I recently attended One Day University, a fantastic day-long series of lectures by top professors in various fields of study. I highly recommend checking it out if the event comes to your city. I’m going to share some of the tidbits I learned from two of the psychology-based lectures, and if enough requests come in, I’ll do my best to reach the professors who taught to give us more insight.
1) Dr. Catherine Sanderson of Amherst discussed the mind/body relationship. She addressed eating, pain/health and arousal and love. About these:
– the average college-aged woman wants to be 5’7’’ and 100 pounds. That body mass index meets the criteria for Anorexia Nervosa.
– when asked which of these four items would be most embarrassing to purchase: condoms, Snickers, tampons or a pregnancy test, most college-aged women picked the Snickers. In other words, you’re better off saying that you might have gotten knocked up rather than admitting you have a chocolate craving.
– when dating, both men and women eat less when they are with someone they find desirable. If not, food consumption increases. Why bother impressing someone you’re not interested in?
– when presented with a series of neutral words that suggest old-age (e.g., Florida, gray hair, Bingo), students actually walked more slowly from the experimenter’s room to the elevator. Their pace picked up later, but they were initially influenced by old-age stereotypes.
– people who own dogs live longer. The reasons for this are not entirely clear, but a few ideas are out there. One is that many dog owners walk their dog, which is a form of exercise and health promotion. Another is that a dog serves as a social lubricant, allowing for the creation of a greater support system. And finally dogs give unconditional love which can promote long-term health. Similar results were not found with other animals, so if you want to say a cat gives unconditional love as well, forget it. We all know that a cat is simply a glorified stuffed animal that hates you.
– people often misinterpret their physiological responses as arousal and love. When told to cross a bridge, men were met at the other side by a woman who gave them her number, “just in case they had any questions.” The men who walked over a solid, sturdy bridge (i.e., limited physiological response) rarely called the woman. However, the men who walked over a very shaky bridge (which generated the fear response) often called the woman within a few days. They paired the meeting of the woman with the arousal response and many believed they were experiencing the “love at first sight” phenomenon. Dr. Anderson promoted the idea of using a strong physiological response to help long-term romantic relationships. Her advice for couples is to go to a lot of amusement parks, take tango lessons, get cardiovascular exercise together and watch plenty of horror movies. You’ll use the arousal response to stay connected to your partner.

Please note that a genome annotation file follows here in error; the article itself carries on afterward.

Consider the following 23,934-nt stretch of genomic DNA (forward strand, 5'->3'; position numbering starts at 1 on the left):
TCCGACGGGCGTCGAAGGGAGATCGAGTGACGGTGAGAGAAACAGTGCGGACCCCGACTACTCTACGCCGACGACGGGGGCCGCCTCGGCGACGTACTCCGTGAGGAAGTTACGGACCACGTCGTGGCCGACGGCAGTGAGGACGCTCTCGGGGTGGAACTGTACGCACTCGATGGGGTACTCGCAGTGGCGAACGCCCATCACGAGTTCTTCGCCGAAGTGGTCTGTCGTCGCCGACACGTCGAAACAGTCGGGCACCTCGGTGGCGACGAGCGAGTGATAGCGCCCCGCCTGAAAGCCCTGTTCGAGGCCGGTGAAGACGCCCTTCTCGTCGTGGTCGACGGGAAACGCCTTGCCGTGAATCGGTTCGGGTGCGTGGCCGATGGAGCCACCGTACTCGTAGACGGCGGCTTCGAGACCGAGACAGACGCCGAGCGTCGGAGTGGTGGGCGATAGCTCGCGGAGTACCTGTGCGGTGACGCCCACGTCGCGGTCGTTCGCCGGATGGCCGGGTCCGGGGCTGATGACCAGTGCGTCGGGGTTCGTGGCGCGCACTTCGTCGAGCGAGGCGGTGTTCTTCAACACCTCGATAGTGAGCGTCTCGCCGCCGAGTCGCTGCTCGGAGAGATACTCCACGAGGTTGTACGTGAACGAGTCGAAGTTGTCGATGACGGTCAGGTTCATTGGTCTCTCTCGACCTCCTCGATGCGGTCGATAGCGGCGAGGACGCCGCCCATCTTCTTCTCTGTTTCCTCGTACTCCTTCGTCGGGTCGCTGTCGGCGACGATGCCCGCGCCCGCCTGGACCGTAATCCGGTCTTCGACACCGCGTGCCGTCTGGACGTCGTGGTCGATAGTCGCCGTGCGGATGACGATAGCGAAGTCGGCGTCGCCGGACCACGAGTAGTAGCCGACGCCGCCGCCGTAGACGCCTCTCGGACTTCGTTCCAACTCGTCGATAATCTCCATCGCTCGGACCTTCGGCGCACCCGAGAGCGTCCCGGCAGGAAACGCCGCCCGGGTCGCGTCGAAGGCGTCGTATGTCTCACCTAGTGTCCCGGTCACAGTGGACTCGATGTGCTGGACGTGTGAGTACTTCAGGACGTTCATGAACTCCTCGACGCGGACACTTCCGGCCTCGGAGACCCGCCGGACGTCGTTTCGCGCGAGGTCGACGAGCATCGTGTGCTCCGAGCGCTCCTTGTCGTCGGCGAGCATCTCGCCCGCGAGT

2) Dr. Jeff Hancock of Cornell discussed “The Brave New World of Lying and Deception.” A few interesting tidbits:
– humans lie, on average, one time per day. That actually struck me as somewhat low.
– 80% of Match.Com profiles have at least one lie in one of three major categories: height, weight and age. Women most often lie about weight, men about height. These two variables are more likely suspects because they are more easily changeable (e.g., dieting, high heels, shoe lifts, etc.), whereas age is more fixed.
– humans can detect lying only 54% of the time, or only slightly above chance. The fact that it’s that high at all is likely because of the small group of people who are just horrible liars that we can all detect, as well as “Wizards,” those who are successful at detecting lies over 90% of the time. One study found only 18 Wizards in 20,000 people studied, and it’s unclear why they are able to pick out lies as well as they do.
– people believe that studying a person’s eye movements and/or change in voice will help us detect their lies. Both of these assertions are essentially false, with voice pitch being minimally useful.
– as “Lying Profiles” are being developed, three trends are emerging. Narratives that contain lies tend to have fewer “I” statements (which allows for a psychological distancing from the lie), fewer “exception” words such as “but,” “except,” “aside from,” etc. (to decrease the complexity of the lie) and contain more negative emotion. Dr. Hancock noted this last factor is due to what he called “guilt from the leakage.” I have to wonder if the negative emotion (“Oh, the accident that caused me to be late to this job interview was just horrible”) is also a subconscious method of inducing pity or sympathy from the listener, who is then less focused on how truthful you are.
That’s all I can remember at the moment so I’ll call it quits for now. Thanks to both Drs. Sanderson and Hancock for some great stuff. If you didn’t find any of this interesting…it might be time to move on to technology blogs, because human behavior doesn’t get much more fascinating than this.